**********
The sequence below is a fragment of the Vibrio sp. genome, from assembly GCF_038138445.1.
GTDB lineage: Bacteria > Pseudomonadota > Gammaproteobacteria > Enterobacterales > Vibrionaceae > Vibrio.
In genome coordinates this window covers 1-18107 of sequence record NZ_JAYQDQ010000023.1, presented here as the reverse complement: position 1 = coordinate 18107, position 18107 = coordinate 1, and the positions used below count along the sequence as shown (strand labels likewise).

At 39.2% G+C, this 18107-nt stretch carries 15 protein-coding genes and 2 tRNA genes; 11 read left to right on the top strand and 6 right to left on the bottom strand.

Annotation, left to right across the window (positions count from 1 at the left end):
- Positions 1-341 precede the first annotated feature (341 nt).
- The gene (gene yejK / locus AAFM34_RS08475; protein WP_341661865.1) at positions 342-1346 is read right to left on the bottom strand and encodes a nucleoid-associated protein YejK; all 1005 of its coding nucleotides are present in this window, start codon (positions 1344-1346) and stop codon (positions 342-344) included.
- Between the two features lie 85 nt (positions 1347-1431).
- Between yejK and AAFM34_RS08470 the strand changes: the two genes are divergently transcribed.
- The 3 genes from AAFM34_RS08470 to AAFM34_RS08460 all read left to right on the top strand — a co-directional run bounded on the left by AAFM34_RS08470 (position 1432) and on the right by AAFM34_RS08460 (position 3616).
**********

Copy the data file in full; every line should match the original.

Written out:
The sequence below is a fragment of the Vibrio sp. genome, from assembly GCF_038138445.1.
GTDB lineage: Bacteria > Pseudomonadota > Gammaproteobacteria > Enterobacterales > Vibrionaceae > Vibrio.
In genome coordinates this window covers 1-18107 of sequence record NZ_JAYQDQ010000023.1, presented here as the reverse complement: position 1 = coordinate 18107, position 18107 = coordinate 1, and the positions used below count along the sequence as shown (strand labels likewise).

At 39.2% G+C, this 18107-nt stretch carries 15 protein-coding genes and 2 tRNA genes; 11 read left to right on the top strand and 6 right to left on the bottom strand.

Annotation, left to right across the window (positions count from 1 at the left end):
- Positions 1-341 precede the first annotated feature (341 nt).
- The gene (gene yejK / locus AAFM34_RS08475; protein WP_341661865.1) at positions 342-1346 is read right to left on the bottom strand and encodes a nucleoid-associated protein YejK; all 1005 of its coding nucleotides are present in this window, start codon (positions 1344-1346) and stop codon (positions 342-344) included.
- Between the two features lie 85 nt (positions 1347-1431).
- Between yejK and AAFM34_RS08470 the strand changes: the two genes are divergently transcribed.
- The 3 genes from AAFM34_RS08470 to AAFM34_RS08460 all read left to right on the top strand — a co-directional run bounded on the left by AAFM34_RS08470 (position 1432) and on the right by AAFM34_RS08460 (position 3616).